By Hollister Dixon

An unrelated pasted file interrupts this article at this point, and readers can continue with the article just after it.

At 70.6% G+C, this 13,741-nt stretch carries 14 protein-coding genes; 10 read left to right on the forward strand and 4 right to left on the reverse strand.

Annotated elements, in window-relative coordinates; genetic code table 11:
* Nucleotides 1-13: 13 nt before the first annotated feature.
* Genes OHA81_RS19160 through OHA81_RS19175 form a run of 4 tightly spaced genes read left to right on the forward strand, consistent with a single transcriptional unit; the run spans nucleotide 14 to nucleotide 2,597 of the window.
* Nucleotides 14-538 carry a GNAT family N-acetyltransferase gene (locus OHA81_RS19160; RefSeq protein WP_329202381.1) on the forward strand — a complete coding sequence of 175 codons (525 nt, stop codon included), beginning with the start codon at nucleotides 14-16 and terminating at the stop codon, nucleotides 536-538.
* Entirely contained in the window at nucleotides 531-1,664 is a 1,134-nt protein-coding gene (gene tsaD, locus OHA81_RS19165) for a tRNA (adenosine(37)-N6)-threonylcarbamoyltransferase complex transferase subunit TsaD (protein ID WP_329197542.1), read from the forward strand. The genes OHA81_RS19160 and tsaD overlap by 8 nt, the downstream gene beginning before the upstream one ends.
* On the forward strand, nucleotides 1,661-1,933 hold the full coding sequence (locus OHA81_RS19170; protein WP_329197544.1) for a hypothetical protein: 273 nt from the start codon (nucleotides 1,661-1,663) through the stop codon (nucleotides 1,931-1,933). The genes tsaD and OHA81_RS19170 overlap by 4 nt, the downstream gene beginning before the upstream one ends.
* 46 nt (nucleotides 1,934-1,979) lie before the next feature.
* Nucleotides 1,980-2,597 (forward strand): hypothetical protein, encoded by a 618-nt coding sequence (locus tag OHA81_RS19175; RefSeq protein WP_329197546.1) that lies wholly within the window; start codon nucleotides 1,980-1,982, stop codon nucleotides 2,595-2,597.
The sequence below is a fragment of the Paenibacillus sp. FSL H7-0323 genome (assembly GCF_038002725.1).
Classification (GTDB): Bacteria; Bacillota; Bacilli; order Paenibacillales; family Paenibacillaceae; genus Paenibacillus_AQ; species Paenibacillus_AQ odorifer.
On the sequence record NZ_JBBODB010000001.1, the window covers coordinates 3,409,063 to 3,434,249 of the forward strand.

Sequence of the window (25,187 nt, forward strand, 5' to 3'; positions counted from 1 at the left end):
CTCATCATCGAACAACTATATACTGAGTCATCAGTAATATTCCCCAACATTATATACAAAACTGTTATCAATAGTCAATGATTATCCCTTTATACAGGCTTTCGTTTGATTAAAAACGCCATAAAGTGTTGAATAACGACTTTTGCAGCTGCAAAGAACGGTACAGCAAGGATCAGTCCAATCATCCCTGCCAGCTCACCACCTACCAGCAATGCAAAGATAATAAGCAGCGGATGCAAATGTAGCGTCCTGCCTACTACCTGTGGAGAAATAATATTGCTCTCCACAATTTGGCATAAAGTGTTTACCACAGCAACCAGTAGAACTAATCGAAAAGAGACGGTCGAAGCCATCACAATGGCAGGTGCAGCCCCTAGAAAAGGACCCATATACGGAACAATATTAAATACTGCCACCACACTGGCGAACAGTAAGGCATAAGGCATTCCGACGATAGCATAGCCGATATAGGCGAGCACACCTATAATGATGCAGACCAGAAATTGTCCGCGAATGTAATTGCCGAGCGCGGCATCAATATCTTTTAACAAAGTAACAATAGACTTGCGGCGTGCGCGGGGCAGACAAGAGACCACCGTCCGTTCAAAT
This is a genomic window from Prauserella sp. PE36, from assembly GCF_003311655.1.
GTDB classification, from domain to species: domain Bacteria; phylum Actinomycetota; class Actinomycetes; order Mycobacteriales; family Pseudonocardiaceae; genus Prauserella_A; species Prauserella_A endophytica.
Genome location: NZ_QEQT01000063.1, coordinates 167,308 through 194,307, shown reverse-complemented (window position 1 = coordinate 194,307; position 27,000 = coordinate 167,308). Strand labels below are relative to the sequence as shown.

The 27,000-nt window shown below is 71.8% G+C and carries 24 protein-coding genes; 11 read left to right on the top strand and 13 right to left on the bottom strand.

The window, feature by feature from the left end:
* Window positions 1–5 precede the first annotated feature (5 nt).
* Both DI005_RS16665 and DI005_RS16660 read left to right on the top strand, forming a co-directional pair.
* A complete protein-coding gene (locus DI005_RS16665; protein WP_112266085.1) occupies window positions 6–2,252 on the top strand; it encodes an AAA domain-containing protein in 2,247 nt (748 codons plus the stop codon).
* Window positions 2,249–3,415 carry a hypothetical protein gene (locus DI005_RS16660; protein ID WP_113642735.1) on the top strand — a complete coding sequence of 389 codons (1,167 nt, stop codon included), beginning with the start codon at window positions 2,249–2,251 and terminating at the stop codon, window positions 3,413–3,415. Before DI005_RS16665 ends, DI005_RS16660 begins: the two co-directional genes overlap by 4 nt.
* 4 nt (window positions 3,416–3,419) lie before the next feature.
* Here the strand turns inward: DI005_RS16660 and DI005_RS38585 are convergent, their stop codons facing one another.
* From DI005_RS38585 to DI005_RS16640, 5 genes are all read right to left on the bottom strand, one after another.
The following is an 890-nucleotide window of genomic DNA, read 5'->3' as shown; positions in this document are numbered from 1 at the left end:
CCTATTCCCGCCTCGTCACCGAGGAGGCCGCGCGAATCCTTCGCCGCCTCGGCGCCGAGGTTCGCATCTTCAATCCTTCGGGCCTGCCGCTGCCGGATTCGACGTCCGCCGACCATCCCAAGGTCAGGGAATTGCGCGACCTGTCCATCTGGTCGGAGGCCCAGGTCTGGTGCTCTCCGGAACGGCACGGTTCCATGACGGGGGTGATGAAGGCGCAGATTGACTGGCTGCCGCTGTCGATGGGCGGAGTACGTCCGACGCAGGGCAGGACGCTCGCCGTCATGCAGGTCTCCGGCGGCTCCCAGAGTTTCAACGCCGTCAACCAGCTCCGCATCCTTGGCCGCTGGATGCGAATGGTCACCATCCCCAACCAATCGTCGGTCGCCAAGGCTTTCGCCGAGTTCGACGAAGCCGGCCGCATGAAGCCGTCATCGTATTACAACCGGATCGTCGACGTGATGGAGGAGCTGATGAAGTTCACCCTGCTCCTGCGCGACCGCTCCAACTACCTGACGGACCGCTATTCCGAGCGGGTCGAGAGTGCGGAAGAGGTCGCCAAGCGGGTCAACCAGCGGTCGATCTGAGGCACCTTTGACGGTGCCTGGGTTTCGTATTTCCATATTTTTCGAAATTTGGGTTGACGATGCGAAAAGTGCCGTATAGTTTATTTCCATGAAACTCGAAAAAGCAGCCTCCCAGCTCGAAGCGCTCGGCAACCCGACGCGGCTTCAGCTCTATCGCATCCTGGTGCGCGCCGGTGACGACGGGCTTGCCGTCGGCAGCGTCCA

On “Nobody’s Empire”, the first song from Belle & Sebastian’s newest record, Girls in Peacetime Want to Dance, Stuart Murdoch sings a very simple line: “Someone sang a song, and I sang along / ’cause I knew the words from my childhood.” For a lot of people who are interested in the wide world of indie rock, this is a line that works extremely well because it almost applies to the experience of seeing the band play live; not many of us have been listening to the band since childhood, but the band’s best work is comfortable enough – and feels lived-in enough – that is can feel like the sonic equivalent of a baby blanket. If any of this comes off as a back-handed compliment, it shouldn’t: Belle & Sebastian’s success for the last 20 years can be traced back to that feeling of sonic comfort, mixed with Stuart Murdoch’s witty, prep school dork songwriting and demeanor. All of these things have made the band one of the most consistent and thoroughly enjoyable pop bands of the last 20, which is something very few bands can claim. As such, getting to see the band after nearly a decade of fandom was an absolute no-brainer.